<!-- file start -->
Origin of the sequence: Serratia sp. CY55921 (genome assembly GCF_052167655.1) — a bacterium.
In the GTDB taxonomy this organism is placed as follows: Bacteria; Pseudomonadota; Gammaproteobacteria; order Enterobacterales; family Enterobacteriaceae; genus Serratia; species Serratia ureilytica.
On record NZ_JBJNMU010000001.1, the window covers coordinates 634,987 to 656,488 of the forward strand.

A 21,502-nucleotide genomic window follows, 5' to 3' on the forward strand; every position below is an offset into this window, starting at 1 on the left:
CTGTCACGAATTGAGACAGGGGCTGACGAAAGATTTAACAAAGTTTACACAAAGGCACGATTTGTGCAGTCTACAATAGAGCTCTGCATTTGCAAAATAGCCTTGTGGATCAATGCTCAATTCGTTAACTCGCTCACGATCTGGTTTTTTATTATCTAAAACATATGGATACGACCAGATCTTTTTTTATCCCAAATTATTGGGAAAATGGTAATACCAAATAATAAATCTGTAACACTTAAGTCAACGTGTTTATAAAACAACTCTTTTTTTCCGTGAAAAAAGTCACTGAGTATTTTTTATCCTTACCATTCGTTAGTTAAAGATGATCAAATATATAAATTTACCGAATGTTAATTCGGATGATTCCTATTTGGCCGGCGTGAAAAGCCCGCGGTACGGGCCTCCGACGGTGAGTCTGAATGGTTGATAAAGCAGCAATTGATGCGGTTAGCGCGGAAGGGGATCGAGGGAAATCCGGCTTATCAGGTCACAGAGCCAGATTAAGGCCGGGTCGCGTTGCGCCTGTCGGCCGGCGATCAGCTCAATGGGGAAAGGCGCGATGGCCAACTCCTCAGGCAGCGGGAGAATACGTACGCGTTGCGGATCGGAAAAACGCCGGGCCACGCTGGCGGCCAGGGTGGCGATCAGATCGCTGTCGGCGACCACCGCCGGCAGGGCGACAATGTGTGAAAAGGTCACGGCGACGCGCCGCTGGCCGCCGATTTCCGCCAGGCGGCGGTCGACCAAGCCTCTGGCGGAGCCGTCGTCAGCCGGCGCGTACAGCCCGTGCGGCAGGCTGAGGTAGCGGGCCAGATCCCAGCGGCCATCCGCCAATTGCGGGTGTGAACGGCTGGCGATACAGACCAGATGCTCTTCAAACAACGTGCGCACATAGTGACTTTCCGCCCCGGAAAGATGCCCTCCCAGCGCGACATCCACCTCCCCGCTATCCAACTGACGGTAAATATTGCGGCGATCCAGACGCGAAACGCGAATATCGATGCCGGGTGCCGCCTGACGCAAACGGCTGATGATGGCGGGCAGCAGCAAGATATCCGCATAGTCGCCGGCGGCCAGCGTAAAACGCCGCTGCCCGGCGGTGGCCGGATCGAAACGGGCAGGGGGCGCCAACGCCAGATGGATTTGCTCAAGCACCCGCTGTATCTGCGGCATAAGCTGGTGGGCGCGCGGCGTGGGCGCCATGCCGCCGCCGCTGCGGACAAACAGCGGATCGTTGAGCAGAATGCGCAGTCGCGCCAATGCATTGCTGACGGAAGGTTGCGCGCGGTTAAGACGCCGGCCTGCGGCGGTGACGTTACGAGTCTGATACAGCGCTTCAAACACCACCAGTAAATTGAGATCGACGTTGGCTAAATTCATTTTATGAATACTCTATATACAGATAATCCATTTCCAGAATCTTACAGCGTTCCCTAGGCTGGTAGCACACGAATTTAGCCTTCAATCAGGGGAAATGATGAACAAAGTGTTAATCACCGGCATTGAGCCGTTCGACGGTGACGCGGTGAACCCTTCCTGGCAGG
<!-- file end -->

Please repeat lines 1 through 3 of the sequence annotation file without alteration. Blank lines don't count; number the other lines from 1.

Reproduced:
Origin of the sequence: Serratia sp. CY55921 (genome assembly GCF_052167655.1) — a bacterium.
In the GTDB taxonomy this organism is placed as follows: Bacteria; Pseudomonadota; Gammaproteobacteria; order Enterobacterales; family Enterobacteriaceae; genus Serratia; species Serratia ureilytica.
On record NZ_JBJNMU010000001.1, the window covers coordinates 634,987 to 656,488 of the forward strand.